BOSTON -- When Mike Lamb and I last spoke in the spring of 2000, he was embarking upon what many predicted would be a limitless, dizzying, wonderful career. He was, at the peachy-cheeked age of 24, the Rangers' third baseman of the future and present; a former walk-on at Cal State Fullerton who, based upon the strength of a .324 batting average/21 HR/100 RBI season at Triple-A Tulsa in 1999, was now being counted on to provide sock to the Texas lineup.
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Mike Lamb, once a hot prospect, is now warming the bench for Minnesota.
Then there is Mike Lamb.
What I remember about Lamb was the naivete. Sitting before me at the Rangers' spring training facility in Port Charlotte, Fla., was a quiet, eager, happy-to-be-here pup who trusted the organization and believed, in his heart, it had his best interests in mind.
Then, shortly before the season started, the third-base job was handed to Tom Evans.
I bring this up because I recently poked my head inside the visiting clubhouse at Fenway Park and serendipitously spotted -- of all people -- Mike Lamb, now a little-used reserve infielder for the Twins. He was sitting alone by his locker, laughing softly as "Semi-Pro" played on a nearby television. Unlike the boy of 24, the man of 32 has a veteran's weariness to his appearance. The beard that now adorns Lamb's face is speckled with gray jimmies, and the exuberance of what-can-be has been replaced by the burden of how-much-more?
Having not spoken to Lamb since that day way back, I felt as if I had hopped into Doc Brown's DeLorean and tapped 2-0-0-8 into the dash. Usually sportswriters like myself keep up with these guys; follow the highs and lows. But Lamb sort of vanished from my radar -- and here he was again, back yet different.
So I was curious: Is this what he'd imagined all those seasons back? Has the reality lived up to the dream? Is the .276 lifetime hitter happy? Appreciative? Over the moon?
Lamb -- thoughtful then, thoughtful now -- paused pensively. "There have been some good times and some bad times," he said. "I've been blessed to do something a lot of people think they want to do. I played in the World Series [with the Astros in 2005]. I've been on the same team with legends."
"But when people say, 'Wow, the dream job,' they don't fully understand," he said. "I know I have little right to complain, that I'm awfully lucky and blessed. I know that. But my grandparents are getting up there in age and I see them once per year. I see my sister once per year, my parents a couple of times per year. I have a 3-year-old son named Andrew, a 1-year-old daughter named Kayla, and my wife Teresa is pregnant. I went six weeks at the beginning of the season without seeing them, and I'll go five weeks at the end without seeing them."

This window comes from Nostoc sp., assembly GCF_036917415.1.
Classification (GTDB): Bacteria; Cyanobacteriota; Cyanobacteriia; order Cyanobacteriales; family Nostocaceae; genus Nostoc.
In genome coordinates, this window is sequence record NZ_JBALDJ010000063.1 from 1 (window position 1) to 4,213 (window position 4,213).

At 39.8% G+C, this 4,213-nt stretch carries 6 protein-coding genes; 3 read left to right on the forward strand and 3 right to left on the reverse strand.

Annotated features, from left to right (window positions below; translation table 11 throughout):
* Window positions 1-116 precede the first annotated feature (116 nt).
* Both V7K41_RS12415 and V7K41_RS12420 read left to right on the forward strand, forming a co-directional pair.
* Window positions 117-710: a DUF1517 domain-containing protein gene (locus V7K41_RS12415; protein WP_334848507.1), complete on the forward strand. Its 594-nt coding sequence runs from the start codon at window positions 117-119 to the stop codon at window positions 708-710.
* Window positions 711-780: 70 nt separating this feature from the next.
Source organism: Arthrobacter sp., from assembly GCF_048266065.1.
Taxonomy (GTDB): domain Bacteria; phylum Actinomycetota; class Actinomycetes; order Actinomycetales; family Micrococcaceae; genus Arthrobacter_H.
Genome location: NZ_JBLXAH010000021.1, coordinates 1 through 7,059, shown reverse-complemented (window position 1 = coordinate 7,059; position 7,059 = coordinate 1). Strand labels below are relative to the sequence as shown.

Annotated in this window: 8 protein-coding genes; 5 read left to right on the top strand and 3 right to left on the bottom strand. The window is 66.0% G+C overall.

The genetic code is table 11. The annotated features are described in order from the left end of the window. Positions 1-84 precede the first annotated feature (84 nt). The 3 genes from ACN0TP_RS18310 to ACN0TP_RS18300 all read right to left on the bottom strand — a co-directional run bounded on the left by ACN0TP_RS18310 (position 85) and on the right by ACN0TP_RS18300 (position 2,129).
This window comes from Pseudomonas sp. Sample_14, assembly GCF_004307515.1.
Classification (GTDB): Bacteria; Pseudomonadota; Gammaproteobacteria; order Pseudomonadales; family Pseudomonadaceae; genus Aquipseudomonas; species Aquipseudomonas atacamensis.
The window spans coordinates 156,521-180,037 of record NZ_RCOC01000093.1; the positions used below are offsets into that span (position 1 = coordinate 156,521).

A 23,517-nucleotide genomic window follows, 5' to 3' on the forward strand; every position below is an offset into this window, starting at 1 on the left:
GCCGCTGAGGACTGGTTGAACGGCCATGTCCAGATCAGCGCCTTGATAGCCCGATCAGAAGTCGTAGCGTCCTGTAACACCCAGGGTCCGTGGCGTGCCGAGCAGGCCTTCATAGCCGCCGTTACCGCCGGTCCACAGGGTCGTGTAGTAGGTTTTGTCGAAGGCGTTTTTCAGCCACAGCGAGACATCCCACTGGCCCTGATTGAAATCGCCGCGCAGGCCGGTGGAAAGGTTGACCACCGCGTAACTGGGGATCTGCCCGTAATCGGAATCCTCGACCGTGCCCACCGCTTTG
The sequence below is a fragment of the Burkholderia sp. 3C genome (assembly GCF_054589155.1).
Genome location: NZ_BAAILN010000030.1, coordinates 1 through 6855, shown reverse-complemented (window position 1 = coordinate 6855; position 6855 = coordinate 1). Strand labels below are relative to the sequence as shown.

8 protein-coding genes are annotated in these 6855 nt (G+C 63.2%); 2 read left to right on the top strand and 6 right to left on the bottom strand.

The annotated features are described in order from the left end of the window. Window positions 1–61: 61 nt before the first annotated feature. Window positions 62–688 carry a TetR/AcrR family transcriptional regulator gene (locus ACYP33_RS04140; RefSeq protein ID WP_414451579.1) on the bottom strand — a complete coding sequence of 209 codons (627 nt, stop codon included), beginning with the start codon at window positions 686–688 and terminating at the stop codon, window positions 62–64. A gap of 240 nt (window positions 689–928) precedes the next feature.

But, I interjected, what about the awesome perks? Swank hotel rooms? Chartered jets? Bottomless tubs of gum?
"They're great," he said. "Great. I get paid a lot of money to play baseball, and it's a wonderful living. But I didn't hear Kayla's first words. That kills me. When I was home earlier this year, my son had barely walked. When I called a few days later, he was walking across the room. It's heartbreaking, and every day I question whether this lifestyle is best for my kids. You have to be a little selfish to do this line of work. That's how I feel, at least."
What Lamb didn't say, at least not bluntly, is that -- despite what fans might think -- there is no such thing as a "dream job"; that every schlub who believes in the right to mercilessly heckle a ballplayer because he's "living the life" needs a few lessons at decency school. Unless you're a Derek Jeter or an Albert Pujols, the life isn't really the life. It's a nonstop struggle to prove yourself and stay relevant in a profession that spits most of its men out by their early 30s. That Lamb has lasted this long isn't merely an upset. It's a miracle.
"I'm not that great of a player, and I know that," he said. "I've been sent down and called up a number of times, and it beats on you a little. You crave stability, because after a while you forget what stability is. You "
Lamb stopped talking. It was time for the Twins to do their pregame stretching, a ritual Lamb has endured more than 1,000 times as a pro. "I'd love to tell you it never grows old," he said, grinning.
"But it grows old."
Then Mike Lamb left.
Jeff Pearlman is a former Sports Illustrated senior writer and the author of "Love Me, Hate Me: Barry Bonds and the Making of an Antihero," now available in paperback. You can reach him at firstname.lastname@example.org.